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The What and Why of Writing: Layer or Subplot

There are so many details that go into plotting our stories – one simple way to think of plotting is  everything that happens to our hero and heroine: The Inciting Incident(s). The Ds (Disappointments) or obstacles, that force them to face Ys in the Road and ask the question, “What do I do now?” over and over again. The Black Moment, which is a repeat of the Dark Moment of the past. And the long-awaited Happily-Ever-After, where our hero and heroine ride off into the sunset …

Sorry. I lapsed into a romantic cliché there, didn’t I?

It’s vital to plot a strong main story, but while you’re doing that, remember to deepen your story too. How? Weave in an intriguing Layer or Subplot


A story Layer and a Subplot are two different elements:

  • A Layer adds depth to the plot and enhances the character’s struggle – and eventually his/her Epiphany.
  • A Subplot is its own distinct story. It has an Inciting Incident, Obstacles, a Black Moment, and lessons learned (and hopefully a Happily Ever After).


A Layer deepens the theme of the story. Remember: theme is the overall idea of your story and can usually be summarized in one word such as courage or forgiveness or grace. In J.R.R. Tolkien’s The Lord of the Rings one of the themes is power. Tolkien weaves in the layer of Saruman the wizard to show what happens when power is corrupted.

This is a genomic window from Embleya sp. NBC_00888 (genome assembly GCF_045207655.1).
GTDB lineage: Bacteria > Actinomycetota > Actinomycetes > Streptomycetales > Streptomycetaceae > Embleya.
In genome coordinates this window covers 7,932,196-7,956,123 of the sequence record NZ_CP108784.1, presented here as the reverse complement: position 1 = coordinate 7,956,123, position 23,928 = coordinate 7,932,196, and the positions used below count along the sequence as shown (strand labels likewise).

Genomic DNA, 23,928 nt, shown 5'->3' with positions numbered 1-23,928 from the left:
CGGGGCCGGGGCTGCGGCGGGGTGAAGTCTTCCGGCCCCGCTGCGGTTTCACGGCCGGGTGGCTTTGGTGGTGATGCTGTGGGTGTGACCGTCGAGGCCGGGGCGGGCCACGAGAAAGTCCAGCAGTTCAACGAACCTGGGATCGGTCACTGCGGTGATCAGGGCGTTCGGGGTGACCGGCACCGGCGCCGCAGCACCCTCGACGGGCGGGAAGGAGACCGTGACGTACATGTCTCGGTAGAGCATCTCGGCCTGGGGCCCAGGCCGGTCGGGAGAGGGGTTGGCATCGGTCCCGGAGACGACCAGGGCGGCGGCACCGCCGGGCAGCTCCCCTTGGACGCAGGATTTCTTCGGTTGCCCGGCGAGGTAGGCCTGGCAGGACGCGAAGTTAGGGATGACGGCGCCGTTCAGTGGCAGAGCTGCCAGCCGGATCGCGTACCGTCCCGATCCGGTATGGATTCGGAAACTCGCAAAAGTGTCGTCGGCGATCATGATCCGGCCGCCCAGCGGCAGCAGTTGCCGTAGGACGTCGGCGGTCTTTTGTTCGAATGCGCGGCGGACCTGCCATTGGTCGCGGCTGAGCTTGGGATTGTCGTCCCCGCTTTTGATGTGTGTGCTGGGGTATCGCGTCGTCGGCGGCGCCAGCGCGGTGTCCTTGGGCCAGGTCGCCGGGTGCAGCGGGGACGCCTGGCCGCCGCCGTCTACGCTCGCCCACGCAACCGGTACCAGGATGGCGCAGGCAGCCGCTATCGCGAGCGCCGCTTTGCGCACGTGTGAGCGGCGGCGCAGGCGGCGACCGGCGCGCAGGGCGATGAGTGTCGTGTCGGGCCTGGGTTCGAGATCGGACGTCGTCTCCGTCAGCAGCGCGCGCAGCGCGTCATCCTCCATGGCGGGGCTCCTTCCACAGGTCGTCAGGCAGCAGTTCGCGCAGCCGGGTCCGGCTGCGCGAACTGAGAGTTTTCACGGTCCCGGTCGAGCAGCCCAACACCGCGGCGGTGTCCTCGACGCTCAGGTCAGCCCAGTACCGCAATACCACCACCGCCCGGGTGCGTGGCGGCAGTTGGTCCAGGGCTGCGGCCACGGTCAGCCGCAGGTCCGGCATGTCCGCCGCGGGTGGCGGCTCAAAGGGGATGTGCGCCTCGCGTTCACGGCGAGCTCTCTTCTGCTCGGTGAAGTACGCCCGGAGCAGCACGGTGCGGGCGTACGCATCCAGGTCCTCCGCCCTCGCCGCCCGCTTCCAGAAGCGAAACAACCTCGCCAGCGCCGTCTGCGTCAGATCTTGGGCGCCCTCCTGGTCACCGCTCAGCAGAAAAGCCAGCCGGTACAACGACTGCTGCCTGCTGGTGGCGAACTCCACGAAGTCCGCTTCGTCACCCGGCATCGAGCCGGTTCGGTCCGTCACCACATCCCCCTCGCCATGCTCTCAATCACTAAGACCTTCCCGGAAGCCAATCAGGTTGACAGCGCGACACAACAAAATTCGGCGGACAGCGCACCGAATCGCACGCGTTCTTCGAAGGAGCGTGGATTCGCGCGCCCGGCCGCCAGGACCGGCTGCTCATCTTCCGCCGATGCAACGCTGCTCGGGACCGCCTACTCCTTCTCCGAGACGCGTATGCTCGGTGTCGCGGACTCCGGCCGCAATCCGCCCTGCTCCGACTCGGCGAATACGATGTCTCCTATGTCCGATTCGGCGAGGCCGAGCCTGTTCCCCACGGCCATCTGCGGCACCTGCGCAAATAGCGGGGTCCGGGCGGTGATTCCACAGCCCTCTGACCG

A Subplot can mirror the main plot, and even intersect with it, but it has its own main characters, its own arc, and if pulled out of the story, could stand alone as a mini-story.

In the novel Les Misérables by Victor Hugo, the main story is about the ex-convict Jean Valjean. Hugo wove many subplots within Les Misérables: Fantine’s story, Cossette’s story, Eponine’s story – and interestingly, when he wrote Les Mis, Hugo divided the novel into volumes highlighting each character’s storyline.

The main thing to remember is that you are deepening your story as you weave in a Layer and/or a Subplot. If you add a Layer to your story, keep it simple, asking yourself which character might act as a Voice of Truth for your hero or heroine to teach them something new about the theme.

When you build a Subplot, allow it to be a testing ground for “what if.” What happens if a certain choice is made – or isn’t made? What lesson are your hero and heroine learning? Is there a smaller lesson, or a piece of that lesson, that you can highlight through the Subplot characters?

Consider your work-in-progress: Can you deepen the story by adding a Layer or Subplot?